Sri Lankan authorities found 816 T56 (an AK-47 variant) and 84 S type firearms on board the ship, along with about 200,000 rounds of ammunition. The vessel was allegedly licensed to carry no more than 100 arms. Additionally, reports indicate that at least 59 of the guns found had no legible serial numbers. According to statements of crew aboard the Avant Garde, the weapons were intended for transfer to the commercial security firm Rakna Lanka Limited.
On November 5, Rakna Lanka's representatives, along with several senior defense officals, were called to testify before a presidential commission on fraud. The commission is examining the firm's finances and arms transactions.
Opposition members of parliament claim that the current government is doing too little in its investigation in order to shield AGMS and others from corruption charges.
The arms transfer appears to confirm industry observers' concerns that arms stored aboard floating armories could be sold off under murky circumstances. As piracy is declining in the Red Sea and Indian Ocean, demand for maritime security services is on the wane, and it is expected that many security companies’ assets will be liquidated.
The Avant Garde is not the only AGMS vessel under investigation. The armory ship Mahanuwara was boarded by Sri Lankan police early in 2015; they found 3000 unregistered firearms aboard. A court ruling on October 22 paved the way for a full investigation of the Mahanuwara to begin.
Prior to arrival in Galle, the Avant Garde was stationed in the Red Sea. It is one of three armory vessels owned by AGMS.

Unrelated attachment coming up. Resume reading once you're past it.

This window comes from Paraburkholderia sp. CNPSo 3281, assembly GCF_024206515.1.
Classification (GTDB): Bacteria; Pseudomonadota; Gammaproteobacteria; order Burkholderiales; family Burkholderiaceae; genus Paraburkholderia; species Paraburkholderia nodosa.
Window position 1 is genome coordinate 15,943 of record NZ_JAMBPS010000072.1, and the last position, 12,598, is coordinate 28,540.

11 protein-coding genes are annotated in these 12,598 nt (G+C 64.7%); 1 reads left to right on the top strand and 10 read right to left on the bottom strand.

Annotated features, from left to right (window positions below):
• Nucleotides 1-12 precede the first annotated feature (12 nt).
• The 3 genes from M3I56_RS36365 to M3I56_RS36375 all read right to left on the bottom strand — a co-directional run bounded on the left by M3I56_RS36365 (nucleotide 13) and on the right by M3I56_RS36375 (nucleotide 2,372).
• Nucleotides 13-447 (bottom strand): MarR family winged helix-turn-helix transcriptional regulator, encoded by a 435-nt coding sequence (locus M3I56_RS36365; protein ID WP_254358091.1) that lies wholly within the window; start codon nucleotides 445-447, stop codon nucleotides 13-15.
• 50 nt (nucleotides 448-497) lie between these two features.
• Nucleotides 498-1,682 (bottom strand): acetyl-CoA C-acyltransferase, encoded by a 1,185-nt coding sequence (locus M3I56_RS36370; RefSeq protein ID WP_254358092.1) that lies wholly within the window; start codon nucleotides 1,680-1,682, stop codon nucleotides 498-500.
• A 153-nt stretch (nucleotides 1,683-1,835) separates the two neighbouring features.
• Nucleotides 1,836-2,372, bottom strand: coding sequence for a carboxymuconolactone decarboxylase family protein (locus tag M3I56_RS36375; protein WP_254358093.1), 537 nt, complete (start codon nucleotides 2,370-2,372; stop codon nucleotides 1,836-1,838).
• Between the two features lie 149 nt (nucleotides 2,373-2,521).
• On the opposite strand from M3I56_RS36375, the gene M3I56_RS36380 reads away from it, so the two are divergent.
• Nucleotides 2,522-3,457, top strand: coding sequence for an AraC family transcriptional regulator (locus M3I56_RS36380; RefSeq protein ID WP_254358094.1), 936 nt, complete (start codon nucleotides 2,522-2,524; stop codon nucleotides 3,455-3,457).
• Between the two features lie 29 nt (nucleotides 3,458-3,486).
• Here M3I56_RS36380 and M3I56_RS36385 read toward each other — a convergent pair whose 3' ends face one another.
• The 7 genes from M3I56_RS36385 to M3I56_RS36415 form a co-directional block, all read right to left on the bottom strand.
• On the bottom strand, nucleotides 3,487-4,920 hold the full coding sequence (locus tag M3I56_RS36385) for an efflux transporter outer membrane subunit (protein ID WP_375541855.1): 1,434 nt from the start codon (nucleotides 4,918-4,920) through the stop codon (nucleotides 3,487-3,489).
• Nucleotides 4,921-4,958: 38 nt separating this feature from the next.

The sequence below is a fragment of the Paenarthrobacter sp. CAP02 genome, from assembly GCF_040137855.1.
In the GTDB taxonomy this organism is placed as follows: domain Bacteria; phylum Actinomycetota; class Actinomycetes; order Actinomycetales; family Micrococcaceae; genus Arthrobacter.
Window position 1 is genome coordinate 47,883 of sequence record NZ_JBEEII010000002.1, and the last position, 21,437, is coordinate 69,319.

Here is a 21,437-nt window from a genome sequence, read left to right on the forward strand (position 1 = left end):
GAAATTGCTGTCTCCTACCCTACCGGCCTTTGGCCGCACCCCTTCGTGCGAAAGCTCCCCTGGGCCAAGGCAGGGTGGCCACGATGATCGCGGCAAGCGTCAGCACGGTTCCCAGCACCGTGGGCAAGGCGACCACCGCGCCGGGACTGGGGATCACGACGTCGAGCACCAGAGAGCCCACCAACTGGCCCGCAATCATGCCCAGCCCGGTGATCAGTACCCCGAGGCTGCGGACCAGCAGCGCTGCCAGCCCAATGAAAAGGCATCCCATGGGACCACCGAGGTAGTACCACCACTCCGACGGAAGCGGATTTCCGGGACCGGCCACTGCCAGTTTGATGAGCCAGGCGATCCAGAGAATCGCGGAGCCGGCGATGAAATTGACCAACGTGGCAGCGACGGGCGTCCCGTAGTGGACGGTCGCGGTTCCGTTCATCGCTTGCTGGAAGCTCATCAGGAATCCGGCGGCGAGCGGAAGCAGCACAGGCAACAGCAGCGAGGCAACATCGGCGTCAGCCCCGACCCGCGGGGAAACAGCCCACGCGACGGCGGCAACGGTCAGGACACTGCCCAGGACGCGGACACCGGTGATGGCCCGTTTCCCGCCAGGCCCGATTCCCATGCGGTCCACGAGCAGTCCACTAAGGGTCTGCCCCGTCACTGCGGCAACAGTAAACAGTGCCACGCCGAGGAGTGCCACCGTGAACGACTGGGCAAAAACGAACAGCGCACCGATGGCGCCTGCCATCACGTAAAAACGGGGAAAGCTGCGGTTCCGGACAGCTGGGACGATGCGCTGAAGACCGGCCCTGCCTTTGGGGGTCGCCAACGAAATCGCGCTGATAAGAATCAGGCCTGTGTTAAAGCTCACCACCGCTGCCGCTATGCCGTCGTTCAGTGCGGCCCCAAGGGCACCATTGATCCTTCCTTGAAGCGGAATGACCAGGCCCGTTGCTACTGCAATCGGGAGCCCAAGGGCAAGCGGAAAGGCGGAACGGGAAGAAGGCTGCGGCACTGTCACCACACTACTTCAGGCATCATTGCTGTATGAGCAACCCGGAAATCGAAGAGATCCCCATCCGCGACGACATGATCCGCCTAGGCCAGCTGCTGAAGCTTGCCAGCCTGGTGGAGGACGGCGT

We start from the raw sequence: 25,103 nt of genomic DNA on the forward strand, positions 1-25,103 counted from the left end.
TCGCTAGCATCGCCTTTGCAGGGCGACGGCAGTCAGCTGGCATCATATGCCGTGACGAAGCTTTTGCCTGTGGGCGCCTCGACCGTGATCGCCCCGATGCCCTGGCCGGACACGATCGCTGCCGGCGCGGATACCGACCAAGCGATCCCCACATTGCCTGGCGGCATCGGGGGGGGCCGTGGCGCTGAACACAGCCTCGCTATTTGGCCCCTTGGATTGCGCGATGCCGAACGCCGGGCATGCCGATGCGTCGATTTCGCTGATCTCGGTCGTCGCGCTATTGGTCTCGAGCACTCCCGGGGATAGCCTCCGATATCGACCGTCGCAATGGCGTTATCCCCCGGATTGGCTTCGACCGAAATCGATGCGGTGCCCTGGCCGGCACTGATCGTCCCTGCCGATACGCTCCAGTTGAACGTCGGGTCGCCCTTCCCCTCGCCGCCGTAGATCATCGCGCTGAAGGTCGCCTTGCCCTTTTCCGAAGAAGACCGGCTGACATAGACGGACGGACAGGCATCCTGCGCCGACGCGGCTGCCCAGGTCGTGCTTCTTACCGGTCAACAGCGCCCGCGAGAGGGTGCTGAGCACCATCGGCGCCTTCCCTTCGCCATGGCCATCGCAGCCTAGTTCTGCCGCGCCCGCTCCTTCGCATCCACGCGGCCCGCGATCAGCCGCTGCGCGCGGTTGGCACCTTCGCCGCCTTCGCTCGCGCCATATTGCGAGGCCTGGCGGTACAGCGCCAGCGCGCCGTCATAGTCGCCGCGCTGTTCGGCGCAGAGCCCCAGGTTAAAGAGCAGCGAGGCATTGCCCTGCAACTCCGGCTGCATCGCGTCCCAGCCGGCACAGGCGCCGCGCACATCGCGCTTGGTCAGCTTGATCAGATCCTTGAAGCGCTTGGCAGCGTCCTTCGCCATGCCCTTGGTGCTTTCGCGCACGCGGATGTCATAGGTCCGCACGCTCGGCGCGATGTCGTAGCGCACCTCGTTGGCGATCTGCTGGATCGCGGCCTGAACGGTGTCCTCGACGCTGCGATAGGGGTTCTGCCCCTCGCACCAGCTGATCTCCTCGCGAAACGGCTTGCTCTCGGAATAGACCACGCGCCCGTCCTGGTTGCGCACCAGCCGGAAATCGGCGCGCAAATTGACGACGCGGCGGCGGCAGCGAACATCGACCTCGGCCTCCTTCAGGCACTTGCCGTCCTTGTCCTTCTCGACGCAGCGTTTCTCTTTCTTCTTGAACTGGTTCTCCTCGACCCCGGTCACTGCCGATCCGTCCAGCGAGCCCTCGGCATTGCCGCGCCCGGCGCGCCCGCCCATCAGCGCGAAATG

Dutch Marines in action. (Not an exercise).
https://www.vesselfinder.com/news/50...rgo-Ship-VideoThis is a real video footage recorded by the Dutch Navy during an operation in Somali waters on board MS TAIPAN back in April 2010.
The conducted operation of the Dutch navy was a rare victory in the war against international piracy after marines abseiled from a helicopter to seize control of a captured container ship following a shootout with Somali hijackers.
One Dutch marine was slightly injured during the storming of the container ship, which had been boarded by 10 Somali pirates from small boats armed with machine guns.
The 15-man German crew of MS Taipan had radioed for help after taking refuge in a secure cabin on board the ship.
The Dutch frigate Tromp was called to the scene and caught up with the MS Taipan some 560 miles off the Somali coast because the German crew had managed to shut down the ship's engines. The vessel was almost at a standstill as the pirates boarded, the Dutch navy said.
What followed was the stuff of a James Bond film: after the Dutch frigate attempted to negotiate with the pirates but failed, a helicopter gunship from the Tromp took off and machine-gunned the bridge of the MS Taipan. Minutes later the helicopter hovered over containers on the bow of the MS Taipan allowing a unit of heavily armed marines to abseil on to the deck, storm the vessel and retake it.
Despite the damage to the ship's bridge, the MS Taipan was then able to continue its voyage from the Kenyan port of Mombasa to Djibouti. The marines detained the 10 Somali pirates on board the ship.
The raid was described as an exceptional feat as most attempts to stop piracy on the high seas usually result in captured ships being left in the hands of their hijackers because of fears for the safety of the crew.